Talent is there for Trojans to dominate


In what has become an annual tradition in advance of USC’s matchups with the Huskies, Washington coach Steve Sarkisian once again praised USC for having superior talent to the rest of the Pac-12. But this time, Sarkisian notably changed his phrasing in one subtle respect: He referred solely to the Trojans’ starting offensive and defensive lineups.

“I know Lane hates when I say this, but they’re probably the most talented team in our conference when you just look at their starting 22,” Sarkisian said during a news conference Monday.

Kiffin has never embraced the former Trojan assistant’s praise of his roster, because, since becoming head coach in 2010, there have been times when USC’s record clearly didn’t reflect its talent. Understandably, Kiffin likely interprets such a comment as a back-handed compliment. If the talent’s so great, then fans can only blame the coaching for shortcomings.

“He says that every year,” Kiffin said in response during an interview on USC’s athletic. “He’s just going to say that no matter what.”

After all, if USC was truly the most talented team in the Pac-12 each of the three years Sarkisian will have faced his former team, the Trojans presumably wouldn’t have lost eight conference games from 2010-11 and their conference opener this season at Stanford.

Sarkisian — much like Kiffin, I might add — is the ultimate gamesman, never one to forgo the opportunity to inflate his opponent’s resume or wax poetic about another team’s star player. There’s no harm in this philosophy: If Washington loses, the Huskies fell to a gifted Trojan team. If Washington wins, however, it’s a banner upset, announcing the Huskies’ arrival in the Pac-12’s upper echelon.

Ignoring Sarkisian’s possible pretext, I’ll agree with his sentiment this time around: This year, USC does field the best starting 22 out of any team in the Pac-12, and it’s really not particularly close. In the next few years, USC’s 2012 starting 22 will yield more NFL draft picks than any other conference competitor’s.

Let me clarify: This does not mean USC is the best team. Until proven otherwise, Oregon retains that mantle.

Still, as an exercise, let’s compare the two teams’ starting offensive lineups and indulge in a fantasy scenario in which Kiffin was given Oregon’s and USC’s starting offensive lineups, but could pick only 11 players to field a super-starting offense.

Even though Oregon’s offense averages 52.3 points per game compared to USC’s 34, it’s unlikely Kiffin would choose to field many Oregon starters.

Aside from all-purpose threats Kenjon Barner and De’Anthony Thomas, who on the Ducks’ offense would start for USC? Offensive tackle Nick Cody might supplant sophomore left tackle Aundrey Walker and tight end Colt Lyerla — often used at fullback — might replace redshirt freshman Soma Vainuku, but I doubt Kiffin, if given the chance, would pluck any other players from Oregon’s vaunted offense to insert into his starting lineup.

To continue this scenario further on the defensive side of the football, Oregon’s starting defensive talent is much more commensurate with USC’s, but Kiffin would still be hard-pressed to tinker too much with his roster in this fantasy scenario.

Middle linebacker Michael Clay — a Lombardi Award candidate — would likely replace sophomore Lamar Dawson. Either Ifo Ekpre-Olomu or Terrance Mitchell would start at USC’s perilously-thin second cornerback spot. And Dion Jordan, a 2011 All-Pac-12 first-team performer, would without question occupy one of the defensive end positions.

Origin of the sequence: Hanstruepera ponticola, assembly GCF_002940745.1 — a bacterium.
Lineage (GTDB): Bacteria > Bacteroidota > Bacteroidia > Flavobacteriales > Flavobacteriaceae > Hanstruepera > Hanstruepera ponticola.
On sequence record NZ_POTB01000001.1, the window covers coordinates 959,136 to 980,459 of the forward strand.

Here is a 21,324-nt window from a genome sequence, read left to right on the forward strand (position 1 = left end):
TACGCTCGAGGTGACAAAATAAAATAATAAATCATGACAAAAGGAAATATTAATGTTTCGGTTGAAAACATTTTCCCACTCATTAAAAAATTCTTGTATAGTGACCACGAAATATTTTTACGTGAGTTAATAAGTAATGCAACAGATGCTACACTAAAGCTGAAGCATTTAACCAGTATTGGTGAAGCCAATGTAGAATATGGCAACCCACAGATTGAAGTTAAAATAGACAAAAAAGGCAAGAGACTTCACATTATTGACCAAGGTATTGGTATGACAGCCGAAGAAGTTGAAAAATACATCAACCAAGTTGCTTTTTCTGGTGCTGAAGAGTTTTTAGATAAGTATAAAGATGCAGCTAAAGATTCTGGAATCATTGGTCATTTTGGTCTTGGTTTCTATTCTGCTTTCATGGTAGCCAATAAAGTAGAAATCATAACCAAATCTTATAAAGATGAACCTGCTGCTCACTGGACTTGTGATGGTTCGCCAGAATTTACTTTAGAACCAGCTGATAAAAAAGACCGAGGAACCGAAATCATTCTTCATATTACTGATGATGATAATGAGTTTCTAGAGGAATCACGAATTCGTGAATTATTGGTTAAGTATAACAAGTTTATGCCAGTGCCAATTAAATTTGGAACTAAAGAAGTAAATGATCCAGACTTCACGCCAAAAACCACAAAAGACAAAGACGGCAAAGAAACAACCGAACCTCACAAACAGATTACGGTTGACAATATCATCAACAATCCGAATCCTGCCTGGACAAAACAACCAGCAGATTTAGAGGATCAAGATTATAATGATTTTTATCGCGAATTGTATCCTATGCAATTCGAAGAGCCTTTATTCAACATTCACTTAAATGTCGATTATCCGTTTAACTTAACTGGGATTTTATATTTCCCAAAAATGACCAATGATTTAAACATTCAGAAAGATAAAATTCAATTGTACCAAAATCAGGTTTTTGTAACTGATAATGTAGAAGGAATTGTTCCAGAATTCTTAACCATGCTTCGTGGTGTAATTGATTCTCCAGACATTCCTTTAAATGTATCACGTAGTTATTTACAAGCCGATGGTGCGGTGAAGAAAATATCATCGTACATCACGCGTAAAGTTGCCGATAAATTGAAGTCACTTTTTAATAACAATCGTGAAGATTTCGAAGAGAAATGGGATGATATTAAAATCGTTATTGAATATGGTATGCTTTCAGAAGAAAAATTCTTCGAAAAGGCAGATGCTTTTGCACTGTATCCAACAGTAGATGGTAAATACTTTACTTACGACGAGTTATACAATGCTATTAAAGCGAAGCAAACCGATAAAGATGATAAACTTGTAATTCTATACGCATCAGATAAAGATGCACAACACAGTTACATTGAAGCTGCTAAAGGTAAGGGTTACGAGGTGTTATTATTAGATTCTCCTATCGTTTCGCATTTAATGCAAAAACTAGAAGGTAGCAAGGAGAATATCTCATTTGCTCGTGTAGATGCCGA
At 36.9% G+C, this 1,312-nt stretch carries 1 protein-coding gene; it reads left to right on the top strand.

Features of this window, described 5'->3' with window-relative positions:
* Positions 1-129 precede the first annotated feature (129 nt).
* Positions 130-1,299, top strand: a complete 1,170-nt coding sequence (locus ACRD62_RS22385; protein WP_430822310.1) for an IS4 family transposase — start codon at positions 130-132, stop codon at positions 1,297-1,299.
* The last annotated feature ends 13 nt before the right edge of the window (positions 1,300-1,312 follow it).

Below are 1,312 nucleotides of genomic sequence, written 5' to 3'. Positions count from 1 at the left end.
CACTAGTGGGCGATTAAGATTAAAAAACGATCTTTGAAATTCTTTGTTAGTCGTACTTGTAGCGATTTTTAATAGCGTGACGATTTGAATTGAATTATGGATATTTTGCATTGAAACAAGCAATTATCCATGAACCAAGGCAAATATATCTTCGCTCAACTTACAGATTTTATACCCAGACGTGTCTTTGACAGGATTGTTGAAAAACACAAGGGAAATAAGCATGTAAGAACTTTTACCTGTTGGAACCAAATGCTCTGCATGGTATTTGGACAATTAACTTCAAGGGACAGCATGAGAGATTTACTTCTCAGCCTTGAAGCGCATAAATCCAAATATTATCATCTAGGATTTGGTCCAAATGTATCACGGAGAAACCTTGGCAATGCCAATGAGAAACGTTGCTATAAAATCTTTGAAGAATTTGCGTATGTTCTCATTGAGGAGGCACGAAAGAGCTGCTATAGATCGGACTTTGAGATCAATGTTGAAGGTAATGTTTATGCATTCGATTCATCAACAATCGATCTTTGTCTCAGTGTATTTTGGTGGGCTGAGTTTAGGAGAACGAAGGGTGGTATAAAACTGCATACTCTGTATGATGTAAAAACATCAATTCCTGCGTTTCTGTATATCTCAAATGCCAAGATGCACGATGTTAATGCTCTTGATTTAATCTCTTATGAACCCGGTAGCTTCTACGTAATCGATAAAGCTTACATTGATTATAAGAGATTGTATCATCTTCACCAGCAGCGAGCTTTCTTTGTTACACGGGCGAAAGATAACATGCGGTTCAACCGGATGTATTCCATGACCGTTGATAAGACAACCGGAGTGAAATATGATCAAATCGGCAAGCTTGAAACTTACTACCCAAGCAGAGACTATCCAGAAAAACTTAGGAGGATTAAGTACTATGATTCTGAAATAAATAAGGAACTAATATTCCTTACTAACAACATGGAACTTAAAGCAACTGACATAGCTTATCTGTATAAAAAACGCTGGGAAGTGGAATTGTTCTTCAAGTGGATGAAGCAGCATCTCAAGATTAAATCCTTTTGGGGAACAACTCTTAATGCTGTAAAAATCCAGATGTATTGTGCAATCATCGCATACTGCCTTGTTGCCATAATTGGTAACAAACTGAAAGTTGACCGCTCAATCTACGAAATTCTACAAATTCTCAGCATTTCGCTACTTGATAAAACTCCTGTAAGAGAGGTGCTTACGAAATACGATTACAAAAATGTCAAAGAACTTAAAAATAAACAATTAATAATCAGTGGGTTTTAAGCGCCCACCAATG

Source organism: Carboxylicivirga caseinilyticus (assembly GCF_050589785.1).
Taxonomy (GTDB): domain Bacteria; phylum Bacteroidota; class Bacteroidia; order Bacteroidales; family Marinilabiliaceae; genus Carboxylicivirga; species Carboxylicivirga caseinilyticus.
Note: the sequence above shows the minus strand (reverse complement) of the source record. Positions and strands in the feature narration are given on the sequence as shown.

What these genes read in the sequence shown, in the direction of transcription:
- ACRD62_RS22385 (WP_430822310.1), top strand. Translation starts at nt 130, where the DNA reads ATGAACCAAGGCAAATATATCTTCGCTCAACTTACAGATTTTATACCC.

Beyond these three switches, however, it’s difficult to make an overwhelming case that Kiffin would wish to exchange any other starting USC defensive players for Oregon’s.

Yet, USC allows 19.4 points per game and Oregon surrenders just 20, including a combined 21 points to Arizona and Washington — more explosive offenses than any team USC has played to date.

After completing this thought experiment, how is it possible not to determine that Chip Kelly is simply a far better coach than Kiffin and can extract more talent out of his roster?

Surely Kelly is a better coach than Kiffin, but that’s not a biting criticism of Kiffin and the gap isn’t as expansive as the exercise just demonstrated, no one extracts more talent from his players and tailors his schemes to fit his players’ strengths better than Kelly.

Right now, the Mount Rushmore of current college coaches is Alabama’s Nick Saban, Ohio State’s Urban Meyer, Boise State’s Chris Petersen and Kelly.

So why should Kiffin get a pass and why shouldn’t USC fans clamor for his immediate dismissal?

Simply put, because of roster limitations, Kiffin doesn’t have the depth other top teams enjoy. USC’s starting 22 is better than Oregon’s, but its top 44 simply isn’t. The Trojans’ second-stringers don’t experience the competition for their backup roles that those of schools do.

The Ducks excel with unparalleled depth, rotating second- and third-string players just as capable as their starting counterparts.

Nothing illustrates this point better than the reality that, on USC’s allotted 70-player travel squad for Saturday’s game, the Trojans will bring several redshirting players and walk-ons.

Sarkisian and I are in agreement that USC fields the best starting 22 players in the Pac-12, but it doesn’t matter when a program like Oregon capitalizes on superior depth and coaching from a once-in-a-generation offensive guru.

 

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